SLIDELL, La. — The baby dolphin that was separated from its pod during Hurricane Ida was finally rescued from a retention pond in Slidell on Sunday.
The rescue operation was dubbed "Operation Flipper," according to St. Tammany Parish Sheriff Randy Smith. He said the sheriff's office is working with the Audubon Institute, SeaWorld Rescue, and other organizations to complete their mission.
It was a rare and unusual sight for residents, dozens of whom flocked to the area to witness the rescue. Many of them took pictures and videos with their phones.
Neighbors first spotted the dolphin in the pond near Pontchartrain Drive and Oak Harbor Boulevard shortly after Hurricane Ida passed the area.
"We had a lot of calls of people in this area concerned about the dolphin, Smith said. "The dolphin apparently got in here when the waters were high during Hurricane Ida."
Over the weekend, rescue crews stretched a net across one side of the pond while a team worked on the opposite side, guiding the sea mammal using various sounds.
Once captured, the dolphin was placed on a gurney and given a medical assessment. SeaWorld rescue officials said the dolphin is healthy and is currently in the care of three veterinarians.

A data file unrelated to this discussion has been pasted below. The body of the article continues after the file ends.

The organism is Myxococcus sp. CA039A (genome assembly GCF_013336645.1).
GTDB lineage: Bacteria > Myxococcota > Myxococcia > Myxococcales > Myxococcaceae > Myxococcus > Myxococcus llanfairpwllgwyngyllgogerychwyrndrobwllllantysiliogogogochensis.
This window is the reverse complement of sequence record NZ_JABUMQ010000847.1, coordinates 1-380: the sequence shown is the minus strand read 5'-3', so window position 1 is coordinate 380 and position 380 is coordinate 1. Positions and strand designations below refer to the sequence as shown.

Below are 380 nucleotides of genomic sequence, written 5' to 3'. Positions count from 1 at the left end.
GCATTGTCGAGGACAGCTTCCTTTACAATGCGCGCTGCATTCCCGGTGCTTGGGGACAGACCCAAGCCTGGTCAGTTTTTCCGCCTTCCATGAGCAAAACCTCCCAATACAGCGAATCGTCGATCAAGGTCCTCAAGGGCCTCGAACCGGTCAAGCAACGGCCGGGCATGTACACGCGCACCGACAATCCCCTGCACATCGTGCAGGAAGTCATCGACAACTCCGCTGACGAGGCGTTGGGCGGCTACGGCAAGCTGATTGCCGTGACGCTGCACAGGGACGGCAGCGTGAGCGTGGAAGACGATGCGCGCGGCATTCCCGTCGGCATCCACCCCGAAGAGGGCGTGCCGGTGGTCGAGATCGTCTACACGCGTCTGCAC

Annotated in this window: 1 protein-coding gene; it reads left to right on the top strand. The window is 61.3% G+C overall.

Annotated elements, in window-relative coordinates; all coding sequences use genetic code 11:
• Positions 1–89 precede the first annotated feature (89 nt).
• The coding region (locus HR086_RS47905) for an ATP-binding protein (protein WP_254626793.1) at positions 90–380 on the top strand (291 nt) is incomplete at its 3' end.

"The best news is that the animal is going back into the ocean," said Jon Peterson with SeaWorld Orlando. He explained that the dolphin will be traveling in a special water unit and will be tagged prior to its release.
Officials said crews plan to take the dolphin to the Louisiana-Mississippi line.
We're still waiting for officials to confirm details about the dolphin, such as its gender, exact age, and specific size.
"Our best is with Flipper, and hopefully, not that we only get him saved but get him the medical attention he needs in getting back into his natural habitat," Smith said.
"I've seen a lot of things and this one was an interesting one for sure," Peterson added. "The great part is that we got great teams, this town's got incredible people who kept us up to date and told us what was going on... the success comes from locals from people calling, not intervening, but letting the experts get there, give us some time, get these teams together. When you do it correctly, this is what you get, you get a perfect day."